Posted by: Witch Doctor | May 8, 2007

MMC, medical women, and the leaking hose-pipe

women-doctors.jpg

IT WILL NEED AN AWFUL LOT OF WATER TO GO THROUGH TO KEEP THE PLANTS ALIVE

Think of a garden of flowers that is only magnificent because it is well watered.

Think of the hose that waters the garden.

The hose is full of holes!!!

Think of the careers of women doctors as the leaky hose watering the garden. The hose continually spouts water all along the way. If it trails through weeds before it gets to the flower-bed, the weeds grow rampantly, but that is not what was intended. If there’s a continual never-ending supply of water from the tap, there are not too many holes, and the pressure is such that some of the water by-passes the holes in the hose, then the flowers in the garden at the end of the hose thrive.

If the pressure of water is poor, the flowers die.

Women doctors, as school leavers, get into medicine with outstanding qualifications. At this stage they surpass the male applicants as evidenced by the 60-70% female intake into medical schools. This “superiority” may well continue throughout the undergraduate curriculum. Indeed the female intellectual superiority may continue for life. Who knows? (The Witch Doctor, thinks this might be the subject of another posting).

Anyway, the leaking hose is not The Witch Doctor’s idea. It has been around for some time. And it is not only seen in the UK.

“the “leaking pipe” phenomenon that consists of a disproportionate number of women gradually leaving their progress at each career stage. The percentage of the women among hospital doctors, fall from 50% as minor positions to 25% as consultants (1) and to 8 % as senior consultants (2). Similar leakage is registered in academic career, where females represent only 4% of the senior lectureship. Thus, the inequitable promotion of women in medicine is a general phenomenon, furthermore it seems to be maintained.”(Ref)

Over the years some felt the leaking hose effect was due to sexual discrimination – the old boy network. Maybe it was, maybe not. One thing is certain. It is damned hard to cope with a demanding full-time job which includes nights on call, working weekends and public holidays, exams, research papers, powerpoint and poster presetations, teaching, job applications round the country, MTAS, MMC, CPD, appraisal and the mountain of associated paperwork demands, housekeeping, gardening, home decorating, entertaining, dutifully attending the entertaining of others, (when all you want to do is curl up in a chair and sleep), keeping in touch with friends and family, morning sickness, parturition, breast feeding, toddlers, nappies, parents nights etc etc. Annual leave in effect becomes a “pretend holiday” away from the normal work environment in order to work just as hard “catching up”.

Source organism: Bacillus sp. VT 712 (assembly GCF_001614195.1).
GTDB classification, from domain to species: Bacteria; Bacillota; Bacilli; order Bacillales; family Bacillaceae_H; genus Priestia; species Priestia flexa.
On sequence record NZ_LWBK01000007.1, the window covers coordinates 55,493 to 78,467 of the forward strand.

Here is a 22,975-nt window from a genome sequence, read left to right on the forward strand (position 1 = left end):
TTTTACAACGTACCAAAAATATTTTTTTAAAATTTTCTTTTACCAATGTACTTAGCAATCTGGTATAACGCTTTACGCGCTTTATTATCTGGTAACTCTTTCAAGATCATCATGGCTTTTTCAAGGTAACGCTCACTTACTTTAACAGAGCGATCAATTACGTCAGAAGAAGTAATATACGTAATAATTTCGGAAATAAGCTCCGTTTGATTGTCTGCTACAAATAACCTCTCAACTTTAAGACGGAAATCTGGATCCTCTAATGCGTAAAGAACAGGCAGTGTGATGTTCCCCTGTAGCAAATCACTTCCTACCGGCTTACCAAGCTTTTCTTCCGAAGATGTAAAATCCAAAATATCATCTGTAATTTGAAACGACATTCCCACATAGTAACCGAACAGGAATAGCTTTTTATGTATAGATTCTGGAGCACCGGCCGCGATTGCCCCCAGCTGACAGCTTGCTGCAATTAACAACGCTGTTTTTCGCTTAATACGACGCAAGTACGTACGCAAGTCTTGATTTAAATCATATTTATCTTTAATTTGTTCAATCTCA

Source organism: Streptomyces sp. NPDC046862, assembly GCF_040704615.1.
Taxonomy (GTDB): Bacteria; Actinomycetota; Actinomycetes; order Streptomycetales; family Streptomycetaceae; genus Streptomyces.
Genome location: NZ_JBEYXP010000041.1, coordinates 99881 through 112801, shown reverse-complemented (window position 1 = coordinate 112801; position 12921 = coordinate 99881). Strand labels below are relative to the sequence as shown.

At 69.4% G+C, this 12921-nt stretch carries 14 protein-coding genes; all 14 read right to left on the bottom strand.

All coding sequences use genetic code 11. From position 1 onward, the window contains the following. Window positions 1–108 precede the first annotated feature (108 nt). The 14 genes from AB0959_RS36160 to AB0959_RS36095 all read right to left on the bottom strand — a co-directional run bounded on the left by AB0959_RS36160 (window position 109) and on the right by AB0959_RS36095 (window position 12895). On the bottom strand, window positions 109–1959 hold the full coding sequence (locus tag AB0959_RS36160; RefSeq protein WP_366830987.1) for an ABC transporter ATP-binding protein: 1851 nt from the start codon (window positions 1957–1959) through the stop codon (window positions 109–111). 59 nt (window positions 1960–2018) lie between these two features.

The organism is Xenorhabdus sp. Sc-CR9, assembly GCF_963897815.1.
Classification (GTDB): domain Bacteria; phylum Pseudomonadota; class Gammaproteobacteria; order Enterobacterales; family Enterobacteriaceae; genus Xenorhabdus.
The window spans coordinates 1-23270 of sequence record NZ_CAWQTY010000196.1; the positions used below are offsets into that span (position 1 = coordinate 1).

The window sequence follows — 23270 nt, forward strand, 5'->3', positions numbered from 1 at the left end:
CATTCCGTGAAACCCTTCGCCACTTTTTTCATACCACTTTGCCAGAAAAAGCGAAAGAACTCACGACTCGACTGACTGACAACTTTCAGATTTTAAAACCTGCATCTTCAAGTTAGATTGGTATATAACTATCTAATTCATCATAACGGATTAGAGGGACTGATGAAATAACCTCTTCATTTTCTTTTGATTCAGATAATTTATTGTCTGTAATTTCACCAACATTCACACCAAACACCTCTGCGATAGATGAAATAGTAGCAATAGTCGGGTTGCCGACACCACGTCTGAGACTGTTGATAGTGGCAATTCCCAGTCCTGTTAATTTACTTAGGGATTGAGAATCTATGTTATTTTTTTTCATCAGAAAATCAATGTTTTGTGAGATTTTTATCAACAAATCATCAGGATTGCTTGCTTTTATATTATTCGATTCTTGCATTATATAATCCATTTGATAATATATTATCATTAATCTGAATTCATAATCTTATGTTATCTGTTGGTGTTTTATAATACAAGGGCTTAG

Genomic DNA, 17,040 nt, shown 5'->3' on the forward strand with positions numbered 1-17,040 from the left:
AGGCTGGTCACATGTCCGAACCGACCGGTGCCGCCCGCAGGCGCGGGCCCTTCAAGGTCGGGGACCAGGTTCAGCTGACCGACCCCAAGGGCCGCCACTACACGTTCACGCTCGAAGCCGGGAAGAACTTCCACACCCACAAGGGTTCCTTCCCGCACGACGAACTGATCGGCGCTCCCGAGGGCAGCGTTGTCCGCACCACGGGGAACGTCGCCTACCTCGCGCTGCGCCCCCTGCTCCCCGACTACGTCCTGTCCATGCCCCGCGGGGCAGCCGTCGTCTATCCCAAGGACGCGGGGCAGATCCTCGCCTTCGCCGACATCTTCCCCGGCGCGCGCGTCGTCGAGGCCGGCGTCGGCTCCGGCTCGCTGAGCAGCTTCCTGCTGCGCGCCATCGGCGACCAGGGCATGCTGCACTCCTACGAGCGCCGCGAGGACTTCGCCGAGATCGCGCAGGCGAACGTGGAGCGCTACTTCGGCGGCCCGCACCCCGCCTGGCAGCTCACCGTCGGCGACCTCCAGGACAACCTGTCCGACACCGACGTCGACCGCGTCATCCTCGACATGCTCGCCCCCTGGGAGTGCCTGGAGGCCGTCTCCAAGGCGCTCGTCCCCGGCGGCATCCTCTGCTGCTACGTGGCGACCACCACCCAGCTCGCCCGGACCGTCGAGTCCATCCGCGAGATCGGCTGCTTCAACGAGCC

Add to this a partner who is also to be supported going through many of the above demands. Add to this current culture of “get on your bike and go to whatever outlandish place MTAS sends you.” Add also the expectation that a woman doctor in the family will become “Care in the Community” for all ageing or infirm relatives and neighbours. And now, in addition, there is the pressure of paying back student loans. The net result is total exhaustion, and now for some, financial worry. Less spare cash for domestic help and child-care. In these circumstances the concept of a work/life balance becomes a delusion – a kind of sick joke generated by HR departments.

Impossible!!!

In a way, it is irrelevant whether or not there is or has been sexual discrimination. For women in medicine who are in this situation, the leaking hose in the norm.

However, in spite of this, the flower-patients cannot be allowed to die.

This, the Witch Doctor thinks, is primarily what MMC is trying to solve.

This is the driving force.

And with a 60-70% female intake of medical students, the problem is a major one.

It is necessary to get away from the peripherals of “competencies”, “shorter training”, “talents” and all the jargon and management speak that has been introduced in recent years to try to solve this. Instead, bring the consequeneces of feminisation of the medical workforce well into the open.

Ref:
Moreno A et al. “UK and Spain: similar data and “leaking pipe” phenomenon of the women in medicine. What’s happening?” Letter BMJ 25 November

The Witch Doctor – Link to a random page


Responses

  1. […] had the potential to bring healthcare in the UK to its knees. This would exacerbated by the predominance of women in medicine. We reckoned The Leitch Report, Agenda for Change, The Skills Escalator were all attempts to address […]


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